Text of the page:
The Literature Of Paule Marshall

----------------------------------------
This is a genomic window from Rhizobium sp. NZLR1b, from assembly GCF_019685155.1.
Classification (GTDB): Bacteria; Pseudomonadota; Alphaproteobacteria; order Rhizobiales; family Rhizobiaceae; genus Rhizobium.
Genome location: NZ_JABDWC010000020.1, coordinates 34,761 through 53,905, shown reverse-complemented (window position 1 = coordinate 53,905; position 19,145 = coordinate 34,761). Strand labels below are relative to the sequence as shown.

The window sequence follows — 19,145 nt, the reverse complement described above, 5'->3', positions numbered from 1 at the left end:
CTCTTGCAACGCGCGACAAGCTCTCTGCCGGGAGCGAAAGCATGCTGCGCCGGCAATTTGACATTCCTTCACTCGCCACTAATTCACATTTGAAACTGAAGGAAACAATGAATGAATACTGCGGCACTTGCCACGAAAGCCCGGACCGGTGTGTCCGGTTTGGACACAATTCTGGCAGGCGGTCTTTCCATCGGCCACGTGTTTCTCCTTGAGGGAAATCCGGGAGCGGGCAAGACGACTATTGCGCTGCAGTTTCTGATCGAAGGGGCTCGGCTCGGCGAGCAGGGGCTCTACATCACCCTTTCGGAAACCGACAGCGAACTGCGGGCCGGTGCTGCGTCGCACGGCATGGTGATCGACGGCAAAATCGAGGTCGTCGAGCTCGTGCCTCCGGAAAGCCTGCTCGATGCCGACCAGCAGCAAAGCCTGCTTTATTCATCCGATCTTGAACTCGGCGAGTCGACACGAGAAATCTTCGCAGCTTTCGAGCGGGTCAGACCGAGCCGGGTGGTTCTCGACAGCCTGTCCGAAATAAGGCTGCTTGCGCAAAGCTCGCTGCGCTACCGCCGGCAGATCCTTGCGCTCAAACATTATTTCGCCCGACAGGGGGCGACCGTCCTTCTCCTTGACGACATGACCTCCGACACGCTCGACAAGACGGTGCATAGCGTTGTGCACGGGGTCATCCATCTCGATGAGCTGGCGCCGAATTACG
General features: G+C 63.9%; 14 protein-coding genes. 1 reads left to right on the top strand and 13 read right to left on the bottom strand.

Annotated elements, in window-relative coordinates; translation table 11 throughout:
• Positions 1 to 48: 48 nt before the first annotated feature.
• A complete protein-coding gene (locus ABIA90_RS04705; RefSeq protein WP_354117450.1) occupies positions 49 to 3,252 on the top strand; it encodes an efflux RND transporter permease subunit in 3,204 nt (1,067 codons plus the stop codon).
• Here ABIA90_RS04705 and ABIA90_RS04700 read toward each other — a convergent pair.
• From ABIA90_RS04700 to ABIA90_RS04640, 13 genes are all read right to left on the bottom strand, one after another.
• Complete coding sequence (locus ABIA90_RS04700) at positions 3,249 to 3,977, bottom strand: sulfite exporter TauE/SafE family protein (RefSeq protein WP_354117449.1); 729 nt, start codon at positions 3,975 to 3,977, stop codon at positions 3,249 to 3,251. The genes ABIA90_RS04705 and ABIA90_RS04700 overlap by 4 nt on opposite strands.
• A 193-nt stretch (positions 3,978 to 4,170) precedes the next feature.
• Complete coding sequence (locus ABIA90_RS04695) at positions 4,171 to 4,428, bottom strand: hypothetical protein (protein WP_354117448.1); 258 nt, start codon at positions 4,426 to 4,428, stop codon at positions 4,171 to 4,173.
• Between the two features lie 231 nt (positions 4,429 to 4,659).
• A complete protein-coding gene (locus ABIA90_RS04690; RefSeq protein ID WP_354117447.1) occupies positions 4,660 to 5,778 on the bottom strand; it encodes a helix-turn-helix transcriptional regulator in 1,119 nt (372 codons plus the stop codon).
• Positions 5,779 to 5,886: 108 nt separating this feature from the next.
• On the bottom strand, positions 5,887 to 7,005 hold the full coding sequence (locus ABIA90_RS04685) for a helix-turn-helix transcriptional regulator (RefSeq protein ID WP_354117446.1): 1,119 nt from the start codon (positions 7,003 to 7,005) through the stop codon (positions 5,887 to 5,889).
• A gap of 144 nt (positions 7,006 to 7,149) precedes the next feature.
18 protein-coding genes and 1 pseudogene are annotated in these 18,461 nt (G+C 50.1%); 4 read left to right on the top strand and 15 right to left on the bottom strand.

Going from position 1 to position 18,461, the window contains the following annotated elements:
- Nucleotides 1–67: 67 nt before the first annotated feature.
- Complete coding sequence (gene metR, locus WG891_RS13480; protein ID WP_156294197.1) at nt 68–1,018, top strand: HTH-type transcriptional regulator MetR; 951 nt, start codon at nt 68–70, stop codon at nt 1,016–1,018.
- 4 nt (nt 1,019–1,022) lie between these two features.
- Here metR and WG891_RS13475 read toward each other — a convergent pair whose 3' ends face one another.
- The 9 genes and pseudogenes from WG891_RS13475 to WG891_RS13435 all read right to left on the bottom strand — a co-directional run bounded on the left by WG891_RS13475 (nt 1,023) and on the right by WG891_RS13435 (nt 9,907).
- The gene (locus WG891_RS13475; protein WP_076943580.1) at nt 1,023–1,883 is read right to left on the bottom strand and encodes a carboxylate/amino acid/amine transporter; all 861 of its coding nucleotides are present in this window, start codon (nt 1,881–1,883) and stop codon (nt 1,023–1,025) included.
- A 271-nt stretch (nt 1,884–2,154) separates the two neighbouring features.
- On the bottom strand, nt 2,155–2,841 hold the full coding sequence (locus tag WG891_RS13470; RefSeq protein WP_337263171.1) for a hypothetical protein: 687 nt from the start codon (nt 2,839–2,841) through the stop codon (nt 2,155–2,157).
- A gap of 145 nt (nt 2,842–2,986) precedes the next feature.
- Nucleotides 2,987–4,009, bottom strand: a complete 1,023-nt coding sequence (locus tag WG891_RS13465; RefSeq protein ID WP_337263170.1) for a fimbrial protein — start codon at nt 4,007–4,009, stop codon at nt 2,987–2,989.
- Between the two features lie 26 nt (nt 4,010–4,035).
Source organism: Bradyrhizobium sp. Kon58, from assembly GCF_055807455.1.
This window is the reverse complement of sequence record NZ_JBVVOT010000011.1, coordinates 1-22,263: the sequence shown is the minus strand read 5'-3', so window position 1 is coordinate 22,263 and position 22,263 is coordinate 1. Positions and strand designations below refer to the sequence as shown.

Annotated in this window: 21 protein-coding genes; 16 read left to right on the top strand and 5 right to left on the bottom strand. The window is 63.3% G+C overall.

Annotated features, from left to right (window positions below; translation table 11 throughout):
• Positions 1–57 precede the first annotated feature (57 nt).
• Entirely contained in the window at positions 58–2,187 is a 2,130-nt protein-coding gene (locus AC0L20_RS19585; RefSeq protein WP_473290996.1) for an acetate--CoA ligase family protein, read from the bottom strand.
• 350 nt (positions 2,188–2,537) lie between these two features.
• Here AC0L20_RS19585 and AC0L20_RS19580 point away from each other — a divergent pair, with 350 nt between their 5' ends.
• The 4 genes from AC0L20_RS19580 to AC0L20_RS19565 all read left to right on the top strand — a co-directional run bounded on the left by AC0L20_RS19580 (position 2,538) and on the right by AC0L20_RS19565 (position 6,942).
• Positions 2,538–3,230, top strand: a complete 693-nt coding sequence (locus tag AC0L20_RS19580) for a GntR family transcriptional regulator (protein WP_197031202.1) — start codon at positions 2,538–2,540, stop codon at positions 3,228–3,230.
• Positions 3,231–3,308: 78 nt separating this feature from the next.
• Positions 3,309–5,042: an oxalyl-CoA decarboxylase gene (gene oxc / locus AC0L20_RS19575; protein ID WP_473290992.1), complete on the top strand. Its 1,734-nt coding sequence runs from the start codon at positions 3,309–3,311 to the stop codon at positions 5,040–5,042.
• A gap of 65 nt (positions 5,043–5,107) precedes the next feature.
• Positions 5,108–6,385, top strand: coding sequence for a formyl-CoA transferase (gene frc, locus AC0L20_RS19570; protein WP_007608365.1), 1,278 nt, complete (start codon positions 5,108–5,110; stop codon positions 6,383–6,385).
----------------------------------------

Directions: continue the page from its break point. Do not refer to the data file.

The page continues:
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In her autobiographical essay, From the Poets in the Kitchen, novelist Paule Marshall describes the aesthetic roots of her fiction. “The group of women around the table long ago; they taught me my first lessons in the narrative art,” she recalls. “They trained my ear. They set a standard of excellence. This is why the best of my work must be attributed to them; it stands as a testimony to the rich legacy of language and culture they so freely passed on to me in the word shop of the kitchen” (Contemporary Black Biography, 1995). Valenza Pauline Burke, later known as Paule Marshall, is an American novelist, whose novels emphasize the necessity for black Americans to regain their African heritage. She was born on April 9, 1929 in Brooklyn New York for Ada and Samuel Burke. Through her literature, she highlights the oppressive systems that are in place. Brown Girl, Brownstones, published in 1959, was Paule Marshall’s first novel which describes the life of Barbadian immigrants in Brooklyn during the Great Depression and then in World War II. The primary characters include Selina and Ina Boyce and their parents, who suffer from racism and extreme poverty (Martino Fine Books, 2014). In her debut novel, Marshall utilizes diverse elements of the prose genre to transmit different perspectives in American immigration as highlighted by Donette A. Francis in her article, Paule Marshall: New Accents on Immigrant America. Donette Francis is an Associate Professor of English at the

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